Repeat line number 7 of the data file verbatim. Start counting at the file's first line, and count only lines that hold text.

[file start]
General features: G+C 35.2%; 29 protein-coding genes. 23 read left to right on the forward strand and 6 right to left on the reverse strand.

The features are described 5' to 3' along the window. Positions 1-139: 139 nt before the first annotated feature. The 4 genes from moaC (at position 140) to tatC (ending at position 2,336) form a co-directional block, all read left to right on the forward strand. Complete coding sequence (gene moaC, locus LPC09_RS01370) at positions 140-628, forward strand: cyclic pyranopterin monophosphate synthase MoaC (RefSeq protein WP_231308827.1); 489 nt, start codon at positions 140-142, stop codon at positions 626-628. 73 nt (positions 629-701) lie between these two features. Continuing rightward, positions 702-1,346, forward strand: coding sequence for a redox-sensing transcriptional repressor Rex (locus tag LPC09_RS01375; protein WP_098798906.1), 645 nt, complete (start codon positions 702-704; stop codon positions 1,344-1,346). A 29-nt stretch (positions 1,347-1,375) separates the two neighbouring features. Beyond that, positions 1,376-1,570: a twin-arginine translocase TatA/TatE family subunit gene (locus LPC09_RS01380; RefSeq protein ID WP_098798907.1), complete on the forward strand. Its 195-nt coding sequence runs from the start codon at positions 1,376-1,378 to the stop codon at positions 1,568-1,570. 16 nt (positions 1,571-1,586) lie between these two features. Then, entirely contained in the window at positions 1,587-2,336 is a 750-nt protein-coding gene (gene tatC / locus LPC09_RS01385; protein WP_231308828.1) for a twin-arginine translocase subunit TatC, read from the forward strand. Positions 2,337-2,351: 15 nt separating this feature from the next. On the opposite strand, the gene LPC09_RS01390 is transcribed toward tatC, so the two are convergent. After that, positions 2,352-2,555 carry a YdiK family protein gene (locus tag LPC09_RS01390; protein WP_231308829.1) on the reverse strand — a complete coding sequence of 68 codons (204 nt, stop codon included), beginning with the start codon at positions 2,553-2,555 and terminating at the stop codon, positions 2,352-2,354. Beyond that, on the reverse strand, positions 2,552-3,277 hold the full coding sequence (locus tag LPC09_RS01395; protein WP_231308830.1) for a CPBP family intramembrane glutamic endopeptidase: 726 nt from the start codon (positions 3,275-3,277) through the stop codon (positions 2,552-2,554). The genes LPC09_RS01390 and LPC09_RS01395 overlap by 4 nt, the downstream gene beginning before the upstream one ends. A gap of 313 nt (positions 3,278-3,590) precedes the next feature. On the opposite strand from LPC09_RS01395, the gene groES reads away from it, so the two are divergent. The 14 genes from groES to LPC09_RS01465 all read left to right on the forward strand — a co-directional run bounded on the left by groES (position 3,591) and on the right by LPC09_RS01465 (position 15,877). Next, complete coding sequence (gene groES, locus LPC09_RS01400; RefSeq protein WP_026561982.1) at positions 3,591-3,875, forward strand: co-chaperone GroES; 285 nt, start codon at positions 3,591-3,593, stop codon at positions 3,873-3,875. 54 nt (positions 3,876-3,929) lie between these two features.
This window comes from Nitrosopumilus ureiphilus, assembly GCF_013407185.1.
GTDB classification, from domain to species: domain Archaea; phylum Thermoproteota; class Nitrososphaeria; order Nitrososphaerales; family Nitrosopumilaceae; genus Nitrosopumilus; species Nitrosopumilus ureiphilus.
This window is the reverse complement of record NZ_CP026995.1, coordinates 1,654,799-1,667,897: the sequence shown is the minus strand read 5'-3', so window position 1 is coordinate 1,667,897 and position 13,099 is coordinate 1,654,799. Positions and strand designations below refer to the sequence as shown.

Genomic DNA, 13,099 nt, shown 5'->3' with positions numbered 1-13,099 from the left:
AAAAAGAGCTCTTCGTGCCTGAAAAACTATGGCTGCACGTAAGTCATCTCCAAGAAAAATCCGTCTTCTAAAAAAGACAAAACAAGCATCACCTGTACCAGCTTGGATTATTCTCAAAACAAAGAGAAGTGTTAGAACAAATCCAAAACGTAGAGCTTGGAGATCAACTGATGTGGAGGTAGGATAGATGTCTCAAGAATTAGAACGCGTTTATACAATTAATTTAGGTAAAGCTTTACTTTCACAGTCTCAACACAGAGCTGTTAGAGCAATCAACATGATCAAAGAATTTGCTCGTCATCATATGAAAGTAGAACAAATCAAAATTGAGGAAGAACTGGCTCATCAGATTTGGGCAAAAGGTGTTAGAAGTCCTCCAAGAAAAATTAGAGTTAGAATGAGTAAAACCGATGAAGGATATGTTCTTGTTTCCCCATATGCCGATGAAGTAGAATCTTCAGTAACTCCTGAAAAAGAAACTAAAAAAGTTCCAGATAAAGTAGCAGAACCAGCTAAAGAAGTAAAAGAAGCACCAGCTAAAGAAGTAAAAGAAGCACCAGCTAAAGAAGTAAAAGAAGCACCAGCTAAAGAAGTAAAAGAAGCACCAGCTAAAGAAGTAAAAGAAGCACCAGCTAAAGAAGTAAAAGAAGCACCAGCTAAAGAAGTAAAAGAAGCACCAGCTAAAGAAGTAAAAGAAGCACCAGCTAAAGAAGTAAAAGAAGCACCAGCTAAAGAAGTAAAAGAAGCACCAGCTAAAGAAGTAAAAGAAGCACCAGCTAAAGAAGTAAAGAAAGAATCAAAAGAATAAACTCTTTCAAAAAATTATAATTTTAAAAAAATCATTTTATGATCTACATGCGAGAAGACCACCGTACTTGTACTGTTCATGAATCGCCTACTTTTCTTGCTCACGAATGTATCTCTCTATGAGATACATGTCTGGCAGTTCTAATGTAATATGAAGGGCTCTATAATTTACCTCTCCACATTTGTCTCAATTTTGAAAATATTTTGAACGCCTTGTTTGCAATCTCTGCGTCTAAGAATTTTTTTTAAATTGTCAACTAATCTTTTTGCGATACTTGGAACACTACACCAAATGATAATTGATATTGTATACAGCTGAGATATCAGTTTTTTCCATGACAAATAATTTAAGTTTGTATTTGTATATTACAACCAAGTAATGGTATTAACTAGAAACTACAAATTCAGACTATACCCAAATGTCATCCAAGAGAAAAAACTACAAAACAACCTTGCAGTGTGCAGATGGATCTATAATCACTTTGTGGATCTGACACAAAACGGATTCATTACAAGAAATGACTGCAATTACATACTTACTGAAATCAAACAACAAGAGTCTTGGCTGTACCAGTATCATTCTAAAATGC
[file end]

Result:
AAAAAGAGCTCTTCGTGCCTGAAAAACTATGGCTGCACGTAAGTCATCTCCAAGAAAAATCCGTCTTCTAAAAAAGACAAAACAAGCATCACCTGTACCAGCTTGGATTATTCTCAAAACAAAGAGAAGTGTTAGAACAAATCCAAAACGTAGAGCTTGGAGATCAACTGATGTGGAGGTAGGATAGATGTCTCAAGAATTAGAACGCGTTTATACAATTAATTTAGGTAAAGCTTTACTTTCACAGTCTCAACACAGAGCTGTTAGAGCAATCAACATGATCAAAGAATTTGCTCGTCATCATATGAAAGTAGAACAAATCAAAATTGAGGAAGAACTGGCTCATCAGATTTGGGCAAAAGGTGTTAGAAGTCCTCCAAGAAAAATTAGAGTTAGAATGAGTAAAACCGATGAAGGATATGTTCTTGTTTCCCCATATGCCGATGAAGTAGAATCTTCAGTAACTCCTGAAAAAGAAACTAAAAAAGTTCCAGATAAAGTAGCAGAACCAGCTAAAGAAGTAAAAGAAGCACCAGCTAAAGAAGTAAAAGAAGCACCAGCTAAAGAAGTAAAAGAAGCACCAGCTAAAGAAGTAAAAGAAGCACCAGCTAAAGAAGTAAAAGAAGCACCAGCTAAAGAAGTAAAAGAAGCACCAGCTAAAGAAGTAAAAGAAGCACCAGCTAAAGAAGTAAAAGAAGCACCAGCTAAAGAAGTAAAAGAAGCACCAGCTAAAGAAGTAAAAGAAGCACCAGCTAAAGAAGTAAAAGAAGCACCAGCTAAAGAAGTAAAGAAAGAATCAAAAGAATAAACTCTTTCAAAAAATTATAATTTTAAAAAAATCATTTTATGATCTACATGCGAGAAGACCACCGTACTTGTACTGTTCATGAATCGCCTACTTTTCTTGCTCACGAATGTATCTCTCTATGAGATACATGTCTGGCAGTTCTAATGTAATATGAAGGGCTCTATAATTTACCTCTCCACATTTGTCTCAATTTTGAAAATATTTTGAACGCCTTGTTTGCAATCTCTGCGTCTAAGAATTTTTTTTAAATTGTCAACTAATCTTTTTGCGATACTTGGAACACTACACCAAATGATAATTGATATTGTATACAGCTGAGATATCAGTTTTTTCCATGACAAATAATTTAAGTTTGTATTTGTATATTACAACCAAGTAATGGTATTAACTAGAAACTACAAATTCAGACTATACCCAAATGTCATCCAAGAGAAAAAACTACAAAACAACCTTGCAGTGTGCAGATGGATCTATAATCACTTTGTGGATCTGACACAAAACGGATTCATTACAAGAAATGACTGCAATTACATACTTACTGAAATCAAACAACAAGAGTCTTGGCTGTACCAGTATCATTCTAAAATGC